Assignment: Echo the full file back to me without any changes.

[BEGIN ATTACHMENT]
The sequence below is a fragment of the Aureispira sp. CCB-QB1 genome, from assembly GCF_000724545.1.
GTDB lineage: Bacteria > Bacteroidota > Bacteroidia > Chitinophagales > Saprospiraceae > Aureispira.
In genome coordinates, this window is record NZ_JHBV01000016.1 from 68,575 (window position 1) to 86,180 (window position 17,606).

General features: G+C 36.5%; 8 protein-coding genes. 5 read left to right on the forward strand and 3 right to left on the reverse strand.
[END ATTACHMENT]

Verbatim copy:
The sequence below is a fragment of the Aureispira sp. CCB-QB1 genome, from assembly GCF_000724545.1.
GTDB lineage: Bacteria > Bacteroidota > Bacteroidia > Chitinophagales > Saprospiraceae > Aureispira.
In genome coordinates, this window is record NZ_JHBV01000016.1 from 68,575 (window position 1) to 86,180 (window position 17,606).

General features: G+C 36.5%; 8 protein-coding genes. 5 read left to right on the forward strand and 3 right to left on the reverse strand.